As protests continue, NFL calls Trump’s comments ‘divisive’

After the president lashed out at football players for kneeling during the national anthem, the league and its teams responded in solidarity.

During football season, Sundays can divide friends and relatives rooting for different teams.

However, the National Football League and many of its teams called for unity in light of incendiary remarks made by President Donald Trump at rally to support Sen. Luther Strange, an Alabama Republican.

Trump lashed out at NFL players who took a knee during the national anthem to protest racial inequality:

CNN Politics reported:

Players have been protesting the during anthem since last August, when then-San Francisco 49ers quarterback Colin Kaepernick started protesting the shootings of unarmed black men by police. Trump reignited the animus over players’ anthem protests at a campaign rally for Republican Sen. Luther Strange on Friday.

NFL and teams appeal to unity

On Saturday, NFL Commissioner Roger Goodell issued the following statement:

> The NFL and our players are at our best when we help create a sense of unity in our country and our culture. There is no better example than the amazing response from our clubs and players to the terrible natural disasters we’ve experienced over the last month. Divisive comments like these demonstrate an unfortunate lack of respect for the NFL, our great game and all of our players, and a failure to understand the overwhelming force for good our clubs and players represent in our communities

Many NFL owners echoed Goodell by also using the word “unity” in their statements; others called Trump’s comments “divisive” and “disrespectful”:

Growing protests prior to NFL’s day of the week

On Saturday, Trump continued to lash out at the league, tweeting that fans should boycott NFL games until teams’ players stopped protesting during the national anthem:

The tweets, along with reactions from NFL fans and players, drew additional headlines and forced teams to respond—even those that attempted to avoid the politically charged situation.

Social media analytics firm Talkwalker reports:

… [T]here were nearly a quarter million social posts related to the NFL and the National Anthem this weekend.

Among the top trending hashtags were #TakeAKnee with 22,500 mentions and #TakeTheKnee with 6,800 mentions. But those two hashtags were not only trending with supporters of players taking a knee, but also included posts critical of the practice.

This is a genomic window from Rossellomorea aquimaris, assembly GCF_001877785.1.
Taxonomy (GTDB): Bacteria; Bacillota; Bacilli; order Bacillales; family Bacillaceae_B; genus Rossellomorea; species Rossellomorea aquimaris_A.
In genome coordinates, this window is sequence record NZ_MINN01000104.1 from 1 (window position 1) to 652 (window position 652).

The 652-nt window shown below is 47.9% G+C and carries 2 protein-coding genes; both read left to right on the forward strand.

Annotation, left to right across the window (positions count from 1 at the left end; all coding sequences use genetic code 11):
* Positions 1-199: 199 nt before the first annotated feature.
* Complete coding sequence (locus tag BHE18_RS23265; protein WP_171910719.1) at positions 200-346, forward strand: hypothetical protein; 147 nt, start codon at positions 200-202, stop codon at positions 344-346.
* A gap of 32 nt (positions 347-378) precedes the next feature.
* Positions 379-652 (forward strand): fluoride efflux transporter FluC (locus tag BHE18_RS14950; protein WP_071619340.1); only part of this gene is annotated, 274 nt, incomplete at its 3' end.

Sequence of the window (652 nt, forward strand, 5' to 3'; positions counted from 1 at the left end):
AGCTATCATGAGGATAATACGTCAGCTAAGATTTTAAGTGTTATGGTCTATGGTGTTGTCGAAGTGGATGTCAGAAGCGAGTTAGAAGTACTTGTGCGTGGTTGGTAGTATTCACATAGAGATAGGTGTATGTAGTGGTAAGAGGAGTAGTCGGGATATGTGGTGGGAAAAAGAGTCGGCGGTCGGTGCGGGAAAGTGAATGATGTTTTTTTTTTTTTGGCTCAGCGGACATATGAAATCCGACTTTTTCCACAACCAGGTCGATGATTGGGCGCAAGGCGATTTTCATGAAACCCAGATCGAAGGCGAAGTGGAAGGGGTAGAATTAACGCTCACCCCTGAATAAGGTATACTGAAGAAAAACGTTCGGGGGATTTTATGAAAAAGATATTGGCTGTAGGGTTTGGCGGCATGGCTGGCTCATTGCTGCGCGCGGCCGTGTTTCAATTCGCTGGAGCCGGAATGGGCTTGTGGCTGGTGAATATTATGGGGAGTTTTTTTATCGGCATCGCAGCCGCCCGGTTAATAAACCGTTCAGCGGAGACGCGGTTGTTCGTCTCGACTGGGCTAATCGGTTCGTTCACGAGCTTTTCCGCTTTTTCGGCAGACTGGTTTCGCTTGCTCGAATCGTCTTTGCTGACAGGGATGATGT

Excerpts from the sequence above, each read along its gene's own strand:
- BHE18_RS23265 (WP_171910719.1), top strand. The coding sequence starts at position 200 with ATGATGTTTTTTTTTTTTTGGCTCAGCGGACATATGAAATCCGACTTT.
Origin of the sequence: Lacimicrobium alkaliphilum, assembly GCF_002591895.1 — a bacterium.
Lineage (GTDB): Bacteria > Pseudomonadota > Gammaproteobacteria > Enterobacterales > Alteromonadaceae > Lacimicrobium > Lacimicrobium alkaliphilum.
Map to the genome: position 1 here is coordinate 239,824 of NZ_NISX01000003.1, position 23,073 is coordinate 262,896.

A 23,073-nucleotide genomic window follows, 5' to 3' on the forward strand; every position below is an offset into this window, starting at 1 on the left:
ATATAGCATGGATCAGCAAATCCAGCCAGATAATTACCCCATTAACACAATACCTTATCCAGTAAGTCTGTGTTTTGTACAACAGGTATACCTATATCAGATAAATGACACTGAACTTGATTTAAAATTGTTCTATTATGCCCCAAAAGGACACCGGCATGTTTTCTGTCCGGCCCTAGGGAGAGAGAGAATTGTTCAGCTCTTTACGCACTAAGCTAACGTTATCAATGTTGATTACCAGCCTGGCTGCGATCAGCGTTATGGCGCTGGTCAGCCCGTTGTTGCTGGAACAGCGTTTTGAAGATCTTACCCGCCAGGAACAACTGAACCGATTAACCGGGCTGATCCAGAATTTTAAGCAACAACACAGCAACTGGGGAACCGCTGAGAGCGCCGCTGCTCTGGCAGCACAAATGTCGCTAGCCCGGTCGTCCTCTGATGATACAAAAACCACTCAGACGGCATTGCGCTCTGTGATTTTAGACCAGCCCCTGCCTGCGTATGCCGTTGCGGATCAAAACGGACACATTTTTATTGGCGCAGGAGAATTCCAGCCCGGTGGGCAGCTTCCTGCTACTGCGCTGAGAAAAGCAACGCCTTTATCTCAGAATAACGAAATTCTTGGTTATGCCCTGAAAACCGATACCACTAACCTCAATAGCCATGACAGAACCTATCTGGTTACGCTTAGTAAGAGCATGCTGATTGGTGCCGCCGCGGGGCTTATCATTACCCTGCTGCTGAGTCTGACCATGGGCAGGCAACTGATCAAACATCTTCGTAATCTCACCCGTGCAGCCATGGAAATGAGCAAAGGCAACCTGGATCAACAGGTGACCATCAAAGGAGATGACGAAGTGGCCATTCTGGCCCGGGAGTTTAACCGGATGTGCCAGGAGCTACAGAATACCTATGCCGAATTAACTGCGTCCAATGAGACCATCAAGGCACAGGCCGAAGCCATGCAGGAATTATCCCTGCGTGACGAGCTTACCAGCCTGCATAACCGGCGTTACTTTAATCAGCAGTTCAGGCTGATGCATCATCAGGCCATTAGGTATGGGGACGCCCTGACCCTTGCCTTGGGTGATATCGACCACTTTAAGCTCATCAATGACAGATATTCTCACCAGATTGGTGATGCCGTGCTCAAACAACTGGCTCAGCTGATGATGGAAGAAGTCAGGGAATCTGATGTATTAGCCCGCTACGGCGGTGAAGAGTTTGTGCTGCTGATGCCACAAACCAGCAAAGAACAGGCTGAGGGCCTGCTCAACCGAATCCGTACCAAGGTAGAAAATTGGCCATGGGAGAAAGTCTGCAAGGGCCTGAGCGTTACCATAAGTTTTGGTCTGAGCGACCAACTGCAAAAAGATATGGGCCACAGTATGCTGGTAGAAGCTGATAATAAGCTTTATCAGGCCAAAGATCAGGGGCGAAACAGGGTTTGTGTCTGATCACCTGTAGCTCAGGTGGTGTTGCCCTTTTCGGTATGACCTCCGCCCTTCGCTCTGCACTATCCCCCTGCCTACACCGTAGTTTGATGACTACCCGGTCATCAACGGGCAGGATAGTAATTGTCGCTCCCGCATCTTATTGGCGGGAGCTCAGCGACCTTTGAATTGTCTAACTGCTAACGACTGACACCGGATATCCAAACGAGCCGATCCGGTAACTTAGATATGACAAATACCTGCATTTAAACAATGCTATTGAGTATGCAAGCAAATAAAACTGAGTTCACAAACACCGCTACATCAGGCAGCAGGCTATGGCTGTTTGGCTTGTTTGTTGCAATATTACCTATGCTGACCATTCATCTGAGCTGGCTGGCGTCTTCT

CNN reported:

In a Sunday morning game being played in London between the Jaguars and the Baltimore Ravens, a number of players stood for the British anthem but sank to their knees for the American song. Jaguars owner Shad Khan locked arms with players during the anthem, and at least a dozen of his players took a knee.

The trend continued throughout the day as teams continued to either protest Trump’s remarks or protest being shoved into taking a political stand.

Many teams lined up and locked arms during the national anthem in a show of solidarity, while some players either sat or kneeled while the song played. Some put their fists in the air. Several teams’ owners joined their players on the field, such as the Washington Redskins’ owner, Dan Snyder:

One player, LeSean McCoy of the Buffalo Bills, continued to warm up with stretches as his protest:

Other teams such as the Pittsburg Steelers refused to come onto the field until the national anthem was sung.

ESPN reported:

The Steelers coach told CBS’ Jamie Erdahl before the game that the team wanted to “remove ourselves from the circumstance” and meant no disrespect.

“We’re not going to play politics,” Tomlin said. “We’re football players, we’re football coaches. We’re not participating in the anthem today — not to be disrespectful to the anthem but to remove ourselves from the circumstance.

“People shouldn’t have to choose. If a guy wants to go about his normal business and participate in the anthem, he shouldn’t be forced to choose sides. If a guy feels the need to do something, he shouldn’t be separated from his teammate who chooses not to.”

The Seattle Seahawks and the Tennessee Titans also remained off the field for the national anthem prior to their match, which some reporters called “surreal”:

It wasn’t just the teams that reacted to Trump’s statements, either. Singers Meghan Linsey and Rico Lavelle kneeled after singing the national anthem in Tennessee and Detroit, respectively:

On Sunday, Trump responded to the protest with the following tweets:

For PR pros, the situation can showcase several ways to handle criticism from the president while staying away from political statements as much as possible.

It also shows that organizations increasingly are pressured to weigh in on political discussions, especially when their members take stands on political and social issues.

Though many communicators agree that having a crisis communications plan in place before a firestorm hits is essential, you might want to include a strategy for a “Trump crisis contingency,” in case your organization or client also ends up in Trump’s virtual line of fire.

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